Take your dog to work


Joan Merriam

What do tech companies like Google and Amazon and a doctor’s office in Washington DC have in common? They all allow employees to bring their dogs to work.

And you are not alone: ​​Nearly 1.5 million people in the US take their dogs to work every day.

Many workers returning to the office after a pandemic are putting pressure on their employers to allow them to do the same. They insist that being around their dog will help them cope with everyday stress and anxiety and create a more welcoming environment.

This is proven by the research.

According to a groundbreaking 2012 study published by the International Journal of Workplace Health Management, workers who took their dogs to work had significantly lower levels of the stress hormone cortisol throughout the day, regardless of how many stressful events occurred . The researchers also found that dogs tend to increase overall work ethic and lead to more open communication.

So what can you do to promote an open house policy regarding dogs in your own organization?

First, you need to recognize that many companies have legitimate concerns about dogs in the workplace. First and foremost is probably liability. While the law makes pet owners liable for all injuries caused by their pets, in today’s litigious environment, businesses and organizations are understandably suspicious of doing anything that could potentially result in legal action. Employers should speak to their insurers to make sure that their general liability insurance covers all acts caused by an animal in the workplace.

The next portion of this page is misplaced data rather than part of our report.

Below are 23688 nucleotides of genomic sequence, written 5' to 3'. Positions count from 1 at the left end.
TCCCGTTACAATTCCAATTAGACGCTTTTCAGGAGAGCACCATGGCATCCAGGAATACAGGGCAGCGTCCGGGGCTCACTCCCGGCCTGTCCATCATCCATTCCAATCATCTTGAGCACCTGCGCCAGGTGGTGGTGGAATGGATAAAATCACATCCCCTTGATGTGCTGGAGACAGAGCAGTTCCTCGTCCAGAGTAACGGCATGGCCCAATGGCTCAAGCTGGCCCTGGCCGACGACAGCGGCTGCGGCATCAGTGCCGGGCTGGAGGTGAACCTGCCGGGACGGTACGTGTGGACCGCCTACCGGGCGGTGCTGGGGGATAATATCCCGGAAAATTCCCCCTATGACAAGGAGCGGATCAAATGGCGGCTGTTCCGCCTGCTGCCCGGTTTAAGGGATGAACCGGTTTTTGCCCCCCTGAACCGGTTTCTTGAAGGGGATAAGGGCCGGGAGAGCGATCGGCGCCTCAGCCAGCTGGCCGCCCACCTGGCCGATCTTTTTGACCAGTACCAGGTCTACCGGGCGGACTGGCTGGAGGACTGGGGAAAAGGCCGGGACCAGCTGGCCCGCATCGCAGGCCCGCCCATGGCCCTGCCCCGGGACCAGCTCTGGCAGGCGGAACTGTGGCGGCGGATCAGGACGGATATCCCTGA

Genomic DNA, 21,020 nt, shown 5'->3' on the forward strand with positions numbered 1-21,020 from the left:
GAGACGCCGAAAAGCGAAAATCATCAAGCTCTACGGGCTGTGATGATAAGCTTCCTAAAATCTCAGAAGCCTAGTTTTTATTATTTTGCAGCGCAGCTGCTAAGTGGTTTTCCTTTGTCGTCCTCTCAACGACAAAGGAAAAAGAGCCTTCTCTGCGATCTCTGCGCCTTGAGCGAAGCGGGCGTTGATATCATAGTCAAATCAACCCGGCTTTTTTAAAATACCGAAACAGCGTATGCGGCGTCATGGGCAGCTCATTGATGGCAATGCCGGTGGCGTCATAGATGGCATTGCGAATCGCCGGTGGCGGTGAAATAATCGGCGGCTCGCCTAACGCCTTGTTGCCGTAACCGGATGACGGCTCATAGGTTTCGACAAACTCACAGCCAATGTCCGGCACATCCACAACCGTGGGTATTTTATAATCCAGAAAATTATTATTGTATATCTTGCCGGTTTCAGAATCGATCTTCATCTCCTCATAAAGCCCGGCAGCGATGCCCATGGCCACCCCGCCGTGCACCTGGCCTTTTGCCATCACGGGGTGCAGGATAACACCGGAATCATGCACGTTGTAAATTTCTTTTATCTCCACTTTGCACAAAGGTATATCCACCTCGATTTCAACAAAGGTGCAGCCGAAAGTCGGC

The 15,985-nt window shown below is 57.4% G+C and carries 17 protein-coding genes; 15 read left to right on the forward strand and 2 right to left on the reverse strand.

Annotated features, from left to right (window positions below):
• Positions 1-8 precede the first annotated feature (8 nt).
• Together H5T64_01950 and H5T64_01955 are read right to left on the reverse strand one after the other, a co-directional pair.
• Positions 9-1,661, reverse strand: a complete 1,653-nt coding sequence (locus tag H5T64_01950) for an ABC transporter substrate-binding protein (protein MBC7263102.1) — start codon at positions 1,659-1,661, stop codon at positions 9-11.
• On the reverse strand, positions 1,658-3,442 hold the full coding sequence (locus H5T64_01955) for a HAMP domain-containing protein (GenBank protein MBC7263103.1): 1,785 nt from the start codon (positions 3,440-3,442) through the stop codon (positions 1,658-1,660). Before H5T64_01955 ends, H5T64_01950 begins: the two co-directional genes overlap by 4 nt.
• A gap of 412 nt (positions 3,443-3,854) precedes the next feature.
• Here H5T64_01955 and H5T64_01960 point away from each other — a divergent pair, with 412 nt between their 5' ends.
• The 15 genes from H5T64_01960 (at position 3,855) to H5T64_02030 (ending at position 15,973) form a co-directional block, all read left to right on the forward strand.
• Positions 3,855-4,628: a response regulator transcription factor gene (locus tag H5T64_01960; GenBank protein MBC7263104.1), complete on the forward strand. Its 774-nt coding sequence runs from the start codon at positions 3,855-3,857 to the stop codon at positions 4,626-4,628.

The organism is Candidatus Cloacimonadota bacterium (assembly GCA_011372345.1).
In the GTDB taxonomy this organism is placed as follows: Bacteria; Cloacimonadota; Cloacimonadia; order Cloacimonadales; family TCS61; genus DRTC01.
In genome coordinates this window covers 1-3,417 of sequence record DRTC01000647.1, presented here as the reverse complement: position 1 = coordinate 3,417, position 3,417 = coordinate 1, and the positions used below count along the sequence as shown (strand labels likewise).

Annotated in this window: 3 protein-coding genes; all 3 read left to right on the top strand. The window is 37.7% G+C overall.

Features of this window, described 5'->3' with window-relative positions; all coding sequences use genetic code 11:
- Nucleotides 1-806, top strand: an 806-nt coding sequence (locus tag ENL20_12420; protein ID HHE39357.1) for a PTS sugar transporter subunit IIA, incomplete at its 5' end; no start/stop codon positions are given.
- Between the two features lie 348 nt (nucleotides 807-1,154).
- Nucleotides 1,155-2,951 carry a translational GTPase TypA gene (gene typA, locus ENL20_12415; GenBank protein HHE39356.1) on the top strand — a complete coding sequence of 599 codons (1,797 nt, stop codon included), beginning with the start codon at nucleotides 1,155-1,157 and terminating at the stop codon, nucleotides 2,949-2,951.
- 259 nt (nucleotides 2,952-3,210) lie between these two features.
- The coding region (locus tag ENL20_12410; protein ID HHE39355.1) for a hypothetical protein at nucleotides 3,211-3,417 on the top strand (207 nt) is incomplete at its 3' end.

Then there is the subject of allergies. The fact is, for the most part, people are more likely to respond to dog hair or saliva than to dog hair. However, dogs should never be allowed in the immediate vicinity of people who are allergic to animals.

Also, keep in mind that some people are afraid of dogs. It is the owner’s responsibility to ensure that their puppy is not allowed to contact people without first making sure that they are comfortable with a dog.

As an employee, take a look at other dog-friendly companies to find out what rules and regulations exist, what problems they have encountered, and how the company has dealt with them.

Some of the more sensible guidelines include that dogs must be clean, disease free, and house trained; that they are well socialized and not aggressive; and that owners must have current vaccinations against rabies and other diseases.

Sites like Pet Sitters International and Workable have some excellent guidelines for animals in the workplace that you can easily adapt to suit your situation.

Don’t be discouraged if your first few attempts at creating a pet-friendly environment are unsuccessful. Whether you want to convince your boss or your board of directors, continue to gather facts to support the proposal and get others in the organization to support the idea.

When all else fails and you simply cannot spend a day without your beloved companion by your side, consider working from home. Thanks to COVID-19, we’ve learned that employees can be just as productive at home as they are in the office. Plus, there is no one to complain about dog hair!

Joan Merriam lives in Northern California with her Golden Retriever, Joey; Maine Coon Cat, Indy; and the abiding spirit of her beloved golden retriever, Casey, in whose memory this column is named. You can reach them at [email protected]

This article originally appeared in the Victorville Daily Press: Casey’s Corner: Take your dog to work


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